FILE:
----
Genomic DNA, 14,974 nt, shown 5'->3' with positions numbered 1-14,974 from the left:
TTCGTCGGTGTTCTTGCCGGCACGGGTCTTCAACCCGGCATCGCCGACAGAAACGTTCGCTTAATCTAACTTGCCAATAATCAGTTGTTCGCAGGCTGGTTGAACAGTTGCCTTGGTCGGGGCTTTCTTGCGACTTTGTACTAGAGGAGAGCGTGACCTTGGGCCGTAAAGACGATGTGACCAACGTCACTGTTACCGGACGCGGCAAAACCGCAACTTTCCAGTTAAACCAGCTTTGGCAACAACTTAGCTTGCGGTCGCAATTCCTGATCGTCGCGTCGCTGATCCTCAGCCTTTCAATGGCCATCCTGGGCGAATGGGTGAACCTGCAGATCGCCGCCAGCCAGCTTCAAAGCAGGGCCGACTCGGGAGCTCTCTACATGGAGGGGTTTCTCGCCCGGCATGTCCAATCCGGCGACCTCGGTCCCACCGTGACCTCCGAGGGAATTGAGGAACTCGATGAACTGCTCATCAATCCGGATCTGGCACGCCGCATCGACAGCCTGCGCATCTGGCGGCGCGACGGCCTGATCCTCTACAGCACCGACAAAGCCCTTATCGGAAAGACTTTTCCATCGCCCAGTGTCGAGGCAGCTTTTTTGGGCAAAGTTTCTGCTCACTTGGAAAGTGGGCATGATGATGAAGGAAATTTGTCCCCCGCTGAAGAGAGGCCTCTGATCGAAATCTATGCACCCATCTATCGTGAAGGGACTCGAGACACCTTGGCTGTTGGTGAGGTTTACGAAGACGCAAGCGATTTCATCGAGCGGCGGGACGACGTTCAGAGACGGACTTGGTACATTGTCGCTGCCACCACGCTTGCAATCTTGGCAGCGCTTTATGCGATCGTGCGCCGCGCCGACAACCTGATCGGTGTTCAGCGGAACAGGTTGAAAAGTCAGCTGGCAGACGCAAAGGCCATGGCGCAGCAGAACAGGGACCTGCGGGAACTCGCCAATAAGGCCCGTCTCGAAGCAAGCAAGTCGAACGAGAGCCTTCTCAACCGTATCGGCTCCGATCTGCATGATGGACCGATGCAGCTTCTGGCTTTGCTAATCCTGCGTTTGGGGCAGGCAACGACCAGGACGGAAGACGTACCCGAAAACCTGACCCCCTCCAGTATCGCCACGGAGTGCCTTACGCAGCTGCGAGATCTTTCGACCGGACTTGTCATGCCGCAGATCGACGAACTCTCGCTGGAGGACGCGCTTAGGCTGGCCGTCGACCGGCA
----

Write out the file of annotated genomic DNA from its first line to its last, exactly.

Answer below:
Genomic DNA, 14,974 nt, shown 5'->3' with positions numbered 1-14,974 from the left:
TTCGTCGGTGTTCTTGCCGGCACGGGTCTTCAACCCGGCATCGCCGACAGAAACGTTCGCTTAATCTAACTTGCCAATAATCAGTTGTTCGCAGGCTGGTTGAACAGTTGCCTTGGTCGGGGCTTTCTTGCGACTTTGTACTAGAGGAGAGCGTGACCTTGGGCCGTAAAGACGATGTGACCAACGTCACTGTTACCGGACGCGGCAAAACCGCAACTTTCCAGTTAAACCAGCTTTGGCAACAACTTAGCTTGCGGTCGCAATTCCTGATCGTCGCGTCGCTGATCCTCAGCCTTTCAATGGCCATCCTGGGCGAATGGGTGAACCTGCAGATCGCCGCCAGCCAGCTTCAAAGCAGGGCCGACTCGGGAGCTCTCTACATGGAGGGGTTTCTCGCCCGGCATGTCCAATCCGGCGACCTCGGTCCCACCGTGACCTCCGAGGGAATTGAGGAACTCGATGAACTGCTCATCAATCCGGATCTGGCACGCCGCATCGACAGCCTGCGCATCTGGCGGCGCGACGGCCTGATCCTCTACAGCACCGACAAAGCCCTTATCGGAAAGACTTTTCCATCGCCCAGTGTCGAGGCAGCTTTTTTGGGCAAAGTTTCTGCTCACTTGGAAAGTGGGCATGATGATGAAGGAAATTTGTCCCCCGCTGAAGAGAGGCCTCTGATCGAAATCTATGCACCCATCTATCGTGAAGGGACTCGAGACACCTTGGCTGTTGGTGAGGTTTACGAAGACGCAAGCGATTTCATCGAGCGGCGGGACGACGTTCAGAGACGGACTTGGTACATTGTCGCTGCCACCACGCTTGCAATCTTGGCAGCGCTTTATGCGATCGTGCGCCGCGCCGACAACCTGATCGGTGTTCAGCGGAACAGGTTGAAAAGTCAGCTGGCAGACGCAAAGGCCATGGCGCAGCAGAACAGGGACCTGCGGGAACTCGCCAATAAGGCCCGTCTCGAAGCAAGCAAGTCGAACGAGAGCCTTCTCAACCGTATCGGCTCCGATCTGCATGATGGACCGATGCAGCTTCTGGCTTTGCTAATCCTGCGTTTGGGGCAGGCAACGACCAGGACGGAAGACGTACCCGAAAACCTGACCCCCTCCAGTATCGCCACGGAGTGCCTTACGCAGCTGCGAGATCTTTCGACCGGACTTGTCATGCCGCAGATCGACGAACTCTCGCTGGAGGACGCGCTTAGGCTGGCCGTCGACCGGCA